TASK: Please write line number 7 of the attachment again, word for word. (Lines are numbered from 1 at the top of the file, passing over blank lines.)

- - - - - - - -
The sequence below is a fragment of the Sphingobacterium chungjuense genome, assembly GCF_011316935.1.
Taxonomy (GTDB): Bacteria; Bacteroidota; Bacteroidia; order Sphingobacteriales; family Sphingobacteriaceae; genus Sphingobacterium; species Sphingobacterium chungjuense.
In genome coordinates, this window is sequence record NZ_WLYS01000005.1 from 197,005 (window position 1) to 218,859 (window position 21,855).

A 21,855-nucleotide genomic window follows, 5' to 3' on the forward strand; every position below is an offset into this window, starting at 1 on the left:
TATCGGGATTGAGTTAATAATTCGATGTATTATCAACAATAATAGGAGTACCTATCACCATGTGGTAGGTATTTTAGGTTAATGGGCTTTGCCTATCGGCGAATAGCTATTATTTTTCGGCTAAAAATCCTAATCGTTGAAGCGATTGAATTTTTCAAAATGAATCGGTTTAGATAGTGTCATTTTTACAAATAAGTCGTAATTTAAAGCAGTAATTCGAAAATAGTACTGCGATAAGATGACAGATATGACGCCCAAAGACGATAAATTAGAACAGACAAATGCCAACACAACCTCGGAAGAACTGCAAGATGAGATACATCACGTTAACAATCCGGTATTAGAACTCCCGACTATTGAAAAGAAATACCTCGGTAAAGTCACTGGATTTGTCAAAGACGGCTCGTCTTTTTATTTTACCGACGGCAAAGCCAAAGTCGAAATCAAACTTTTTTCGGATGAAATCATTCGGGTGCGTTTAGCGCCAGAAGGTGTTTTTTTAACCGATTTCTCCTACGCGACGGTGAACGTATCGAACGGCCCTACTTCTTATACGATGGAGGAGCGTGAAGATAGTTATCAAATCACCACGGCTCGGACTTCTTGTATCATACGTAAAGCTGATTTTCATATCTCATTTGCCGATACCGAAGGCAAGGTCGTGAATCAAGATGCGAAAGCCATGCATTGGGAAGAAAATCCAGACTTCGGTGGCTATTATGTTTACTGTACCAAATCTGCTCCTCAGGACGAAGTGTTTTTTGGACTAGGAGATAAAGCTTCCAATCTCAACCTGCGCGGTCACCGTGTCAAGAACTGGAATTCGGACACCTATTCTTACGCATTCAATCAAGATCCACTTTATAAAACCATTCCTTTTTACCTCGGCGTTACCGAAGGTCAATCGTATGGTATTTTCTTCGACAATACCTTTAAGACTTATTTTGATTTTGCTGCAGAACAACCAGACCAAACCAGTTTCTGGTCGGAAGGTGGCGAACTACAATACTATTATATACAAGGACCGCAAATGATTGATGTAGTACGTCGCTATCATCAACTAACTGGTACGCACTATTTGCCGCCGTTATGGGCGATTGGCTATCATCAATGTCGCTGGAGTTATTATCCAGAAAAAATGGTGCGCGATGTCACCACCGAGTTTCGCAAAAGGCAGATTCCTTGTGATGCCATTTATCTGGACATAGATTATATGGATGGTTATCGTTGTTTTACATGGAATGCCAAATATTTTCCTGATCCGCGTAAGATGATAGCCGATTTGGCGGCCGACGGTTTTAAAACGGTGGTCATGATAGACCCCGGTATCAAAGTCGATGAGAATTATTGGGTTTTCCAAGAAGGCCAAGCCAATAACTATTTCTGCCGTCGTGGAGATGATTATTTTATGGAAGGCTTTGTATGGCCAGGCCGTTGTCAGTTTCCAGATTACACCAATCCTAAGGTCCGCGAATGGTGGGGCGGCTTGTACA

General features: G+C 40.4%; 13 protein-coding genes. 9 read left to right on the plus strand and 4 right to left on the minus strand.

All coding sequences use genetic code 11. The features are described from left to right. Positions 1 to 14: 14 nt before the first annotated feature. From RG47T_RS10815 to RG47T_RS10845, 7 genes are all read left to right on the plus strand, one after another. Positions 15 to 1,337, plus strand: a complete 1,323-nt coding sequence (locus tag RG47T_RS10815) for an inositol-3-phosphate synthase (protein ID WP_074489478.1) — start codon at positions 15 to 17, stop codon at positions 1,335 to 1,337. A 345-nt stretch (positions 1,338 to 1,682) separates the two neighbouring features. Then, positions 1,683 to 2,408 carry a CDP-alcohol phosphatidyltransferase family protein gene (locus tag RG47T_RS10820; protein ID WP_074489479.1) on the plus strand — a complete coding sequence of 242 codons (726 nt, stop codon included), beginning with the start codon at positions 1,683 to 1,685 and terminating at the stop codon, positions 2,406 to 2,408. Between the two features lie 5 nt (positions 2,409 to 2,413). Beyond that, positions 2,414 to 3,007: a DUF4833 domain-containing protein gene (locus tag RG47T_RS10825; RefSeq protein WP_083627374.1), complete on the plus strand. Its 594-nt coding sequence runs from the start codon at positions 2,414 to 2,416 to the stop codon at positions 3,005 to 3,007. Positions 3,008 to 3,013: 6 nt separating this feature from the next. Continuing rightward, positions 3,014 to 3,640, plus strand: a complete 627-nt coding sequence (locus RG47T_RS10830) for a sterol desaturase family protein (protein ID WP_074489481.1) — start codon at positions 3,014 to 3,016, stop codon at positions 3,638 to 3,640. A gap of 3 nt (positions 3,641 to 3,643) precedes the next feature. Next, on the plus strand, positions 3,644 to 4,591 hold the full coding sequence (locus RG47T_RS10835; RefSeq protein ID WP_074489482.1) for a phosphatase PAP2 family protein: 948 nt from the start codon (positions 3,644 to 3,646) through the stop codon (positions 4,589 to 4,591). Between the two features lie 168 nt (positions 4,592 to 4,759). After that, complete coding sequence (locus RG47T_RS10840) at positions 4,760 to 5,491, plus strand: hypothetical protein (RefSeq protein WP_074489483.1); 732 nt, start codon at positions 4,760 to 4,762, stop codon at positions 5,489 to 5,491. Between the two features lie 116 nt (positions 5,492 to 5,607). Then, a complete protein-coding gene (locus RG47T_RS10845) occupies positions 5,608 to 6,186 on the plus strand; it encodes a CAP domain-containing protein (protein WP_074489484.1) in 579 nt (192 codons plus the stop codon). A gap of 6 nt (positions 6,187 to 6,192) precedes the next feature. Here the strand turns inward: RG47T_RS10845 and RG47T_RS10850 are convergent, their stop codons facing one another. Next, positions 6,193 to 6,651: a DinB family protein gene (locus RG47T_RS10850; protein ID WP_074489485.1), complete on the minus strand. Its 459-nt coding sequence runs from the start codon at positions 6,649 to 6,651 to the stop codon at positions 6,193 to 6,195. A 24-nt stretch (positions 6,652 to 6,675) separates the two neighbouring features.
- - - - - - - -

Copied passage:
All coding sequences use genetic code 11. The features are described from left to right. Positions 1 to 14: 14 nt before the first annotated feature. From RG47T_RS10815 to RG47T_RS10845, 7 genes are all read left to right on the plus strand, one after another. Positions 15 to 1,337, plus strand: a complete 1,323-nt coding sequence (locus tag RG47T_RS10815) for an inositol-3-phosphate synthase (protein ID WP_074489478.1) — start codon at positions 15 to 17, stop codon at positions 1,335 to 1,337. A 345-nt stretch (positions 1,338 to 1,682) separates the two neighbouring features. Then, positions 1,683 to 2,408 carry a CDP-alcohol phosphatidyltransferase family protein gene (locus tag RG47T_RS10820; protein ID WP_074489479.1) on the plus strand — a complete coding sequence of 242 codons (726 nt, stop codon included), beginning with the start codon at positions 1,683 to 1,685 and terminating at the stop codon, positions 2,406 to 2,408. Between the two features lie 5 nt (positions 2,409 to 2,413). Beyond that, positions 2,414 to 3,007: a DUF4833 domain-containing protein gene (locus tag RG47T_RS10825; RefSeq protein WP_083627374.1), complete on the plus strand. Its 594-nt coding sequence runs from the start codon at positions 2,414 to 2,416 to the stop codon at positions 3,005 to 3,007. Positions 3,008 to 3,013: 6 nt separating this feature from the next. Continuing rightward, positions 3,014 to 3,640, plus strand: a complete 627-nt coding sequence (locus RG47T_RS10830) for a sterol desaturase family protein (protein ID WP_074489481.1) — start codon at positions 3,014 to 3,016, stop codon at positions 3,638 to 3,640. A gap of 3 nt (positions 3,641 to 3,643) precedes the next feature. Next, on the plus strand, positions 3,644 to 4,591 hold the full coding sequence (locus RG47T_RS10835; RefSeq protein ID WP_074489482.1) for a phosphatase PAP2 family protein: 948 nt from the start codon (positions 3,644 to 3,646) through the stop codon (positions 4,589 to 4,591). Between the two features lie 168 nt (positions 4,592 to 4,759). After that, complete coding sequence (locus RG47T_RS10840) at positions 4,760 to 5,491, plus strand: hypothetical protein (RefSeq protein WP_074489483.1); 732 nt, start codon at positions 4,760 to 4,762, stop codon at positions 5,489 to 5,491. Between the two features lie 116 nt (positions 5,492 to 5,607). Then, a complete protein-coding gene (locus RG47T_RS10845) occupies positions 5,608 to 6,186 on the plus strand; it encodes a CAP domain-containing protein (protein WP_074489484.1) in 579 nt (192 codons plus the stop codon). A gap of 6 nt (positions 6,187 to 6,192) precedes the next feature. Here the strand turns inward: RG47T_RS10845 and RG47T_RS10850 are convergent, their stop codons facing one another. Next, positions 6,193 to 6,651: a DinB family protein gene (locus RG47T_RS10850; protein ID WP_074489485.1), complete on the minus strand. Its 459-nt coding sequence runs from the start codon at positions 6,649 to 6,651 to the stop codon at positions 6,193 to 6,195. A 24-nt stretch (positions 6,652 to 6,675) separates the two neighbouring features.